Led by former congressman Steve Southerland, Stand Up for North Florida is making the case for equitable spending of state conservation dollars.
Tallahassee, Fla. — Today, state and local leaders gathered at the state capitol to announce the formation of Stand Up for North Florida, a coalition focused on the water and conservation needs of North and North Central Florida. Former Congressman Steve Southerland, the Coalition’s chair, was joined by State Representatives Brad Drake (R-5), Jay Fant (R-15), Jacksonville City Councilman Matt Schellenberg, and members of the volunteer steering committee of Stand Up for North Florida to discuss the needs of North Florida and voice concern over Senate President Joe Negron’s plan to buy more than 60,000 acres of farmland in south Florida to build a another reservoir for water filtration. State Reps. Liz Porter (R- 10) and Stan McClain (R-23) could not be in attendance but are supportive of the effort.
“Water is one of our most precious resources, and it is vital that North and Central Florida are treated equitably when it comes to state dollars spent to protect our water,” said Southerland. “Certainly there are very real issues regarding Lake Okeechobee that need to be addressed, but we plan to work hard to make sure that taxpayer money is not spent on a plan that is scientifically questionable and that unfairly benefits South Florida over the rest of the state.”
Despite the fact that North and Central Florida are home to seventy percent of the state’s river watersheds and the vast majority of the state’s springs, which provide nearly all of the recharge to the Floridan Aquifer, 75 percent of all specific water conservation budget funds went to South Florida last year. Counties across North Florida are considering resolutions calling on the Florida Legislature to equitably provide funding for Florida water projects and not send a majority of funding to one region. The resolution has already been adopted by eight cities and counties.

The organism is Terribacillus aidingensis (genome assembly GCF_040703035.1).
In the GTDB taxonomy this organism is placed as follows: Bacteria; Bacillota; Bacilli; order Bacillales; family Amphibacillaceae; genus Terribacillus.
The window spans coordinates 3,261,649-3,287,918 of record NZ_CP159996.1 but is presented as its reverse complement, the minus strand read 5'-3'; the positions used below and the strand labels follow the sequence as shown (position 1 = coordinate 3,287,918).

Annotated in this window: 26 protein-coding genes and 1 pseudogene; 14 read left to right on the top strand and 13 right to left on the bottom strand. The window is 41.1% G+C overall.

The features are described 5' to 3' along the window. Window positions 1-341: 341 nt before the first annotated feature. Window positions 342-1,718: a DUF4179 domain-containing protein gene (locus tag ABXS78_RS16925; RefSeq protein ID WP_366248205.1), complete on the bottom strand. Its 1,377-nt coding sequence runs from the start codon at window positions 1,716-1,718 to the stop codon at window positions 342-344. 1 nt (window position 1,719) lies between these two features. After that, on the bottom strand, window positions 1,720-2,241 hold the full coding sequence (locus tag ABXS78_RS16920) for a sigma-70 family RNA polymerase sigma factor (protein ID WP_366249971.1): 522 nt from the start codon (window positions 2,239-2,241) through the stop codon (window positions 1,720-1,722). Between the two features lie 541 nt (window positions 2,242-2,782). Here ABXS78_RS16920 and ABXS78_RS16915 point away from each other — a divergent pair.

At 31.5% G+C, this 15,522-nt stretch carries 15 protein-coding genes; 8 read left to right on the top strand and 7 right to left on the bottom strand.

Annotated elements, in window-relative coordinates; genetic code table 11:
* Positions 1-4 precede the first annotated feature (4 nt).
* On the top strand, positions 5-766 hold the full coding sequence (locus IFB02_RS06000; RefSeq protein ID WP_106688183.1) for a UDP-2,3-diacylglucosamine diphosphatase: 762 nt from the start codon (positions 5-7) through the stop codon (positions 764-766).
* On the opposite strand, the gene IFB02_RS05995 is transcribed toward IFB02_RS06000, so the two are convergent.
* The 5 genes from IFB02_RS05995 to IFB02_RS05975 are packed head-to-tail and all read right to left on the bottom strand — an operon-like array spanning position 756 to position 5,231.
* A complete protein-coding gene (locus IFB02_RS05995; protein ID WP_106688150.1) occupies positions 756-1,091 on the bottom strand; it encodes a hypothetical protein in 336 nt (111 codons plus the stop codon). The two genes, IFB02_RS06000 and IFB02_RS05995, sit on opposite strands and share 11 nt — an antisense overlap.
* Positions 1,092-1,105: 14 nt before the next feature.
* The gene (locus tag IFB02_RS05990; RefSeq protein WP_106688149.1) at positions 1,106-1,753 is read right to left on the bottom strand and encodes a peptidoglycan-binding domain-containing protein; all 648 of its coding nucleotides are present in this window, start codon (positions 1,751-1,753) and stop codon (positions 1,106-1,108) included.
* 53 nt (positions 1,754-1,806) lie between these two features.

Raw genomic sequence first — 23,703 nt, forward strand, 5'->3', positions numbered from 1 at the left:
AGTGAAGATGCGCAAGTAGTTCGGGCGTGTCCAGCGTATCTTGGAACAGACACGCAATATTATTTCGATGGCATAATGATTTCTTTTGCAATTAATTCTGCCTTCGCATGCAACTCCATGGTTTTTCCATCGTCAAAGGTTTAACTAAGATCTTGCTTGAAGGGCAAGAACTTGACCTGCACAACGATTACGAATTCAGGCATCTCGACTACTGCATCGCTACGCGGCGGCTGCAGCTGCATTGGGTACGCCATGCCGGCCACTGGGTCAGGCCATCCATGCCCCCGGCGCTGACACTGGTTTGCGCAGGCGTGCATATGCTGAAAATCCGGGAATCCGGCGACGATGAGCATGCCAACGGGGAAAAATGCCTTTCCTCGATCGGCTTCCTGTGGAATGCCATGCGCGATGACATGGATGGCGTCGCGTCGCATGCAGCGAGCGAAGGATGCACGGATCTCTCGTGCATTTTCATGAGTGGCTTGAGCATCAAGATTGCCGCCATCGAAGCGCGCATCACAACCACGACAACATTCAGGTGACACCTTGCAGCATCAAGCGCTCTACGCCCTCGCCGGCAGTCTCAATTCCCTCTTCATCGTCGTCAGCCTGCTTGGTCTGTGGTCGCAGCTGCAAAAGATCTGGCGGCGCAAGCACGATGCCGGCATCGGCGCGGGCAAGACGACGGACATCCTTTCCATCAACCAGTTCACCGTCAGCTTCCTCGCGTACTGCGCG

“Any spending decision we make must be wise and with the taxpayers’ interests fully in mind,” said Rep. Jay Fant. “Florida is facing a tight budget over the next two to three years, and it is important that we not unfairly penalize one part of the state over another.”
Rep. Brad Drake added: “Those of us from the Panhandle and all across North Florida are united in our belief that making sure water resources in our part of the state is not just good for us, but for the entire state. We look forward to working together to make sure Amendment 1 resources are spent in a way that protects all of us, not just South Florida.”
In 2014, Florida voters overwhelmingly approved Amendment 1 to fund conservation projects. However, last year South Florida received 94 percent of the Amendment 1 dollars appropriated to specific water projects. The newly proposed land buy and reservoir are estimated to cost $2.4 billion. However, questions have been raised regarding whether that figure would be the true cost of the project as well as how effective the plan would be in actually addressing the issues surrounding Lake Okeechobee.
“As I’ve talked with legislators and local leaders from across North Florida, I have not found anyone eager to spend billions of dollars on a project we are not sure will work and that favors one region over another,” said Southerland. “It’s just common sense, and I believe we can count on our state leaders to come together to make sure our water resources are properly stewarded. We’re here to make sure that North Florida is part of both the conversation and the solution.”
Other volunteer steering committee members of the coalition include the following: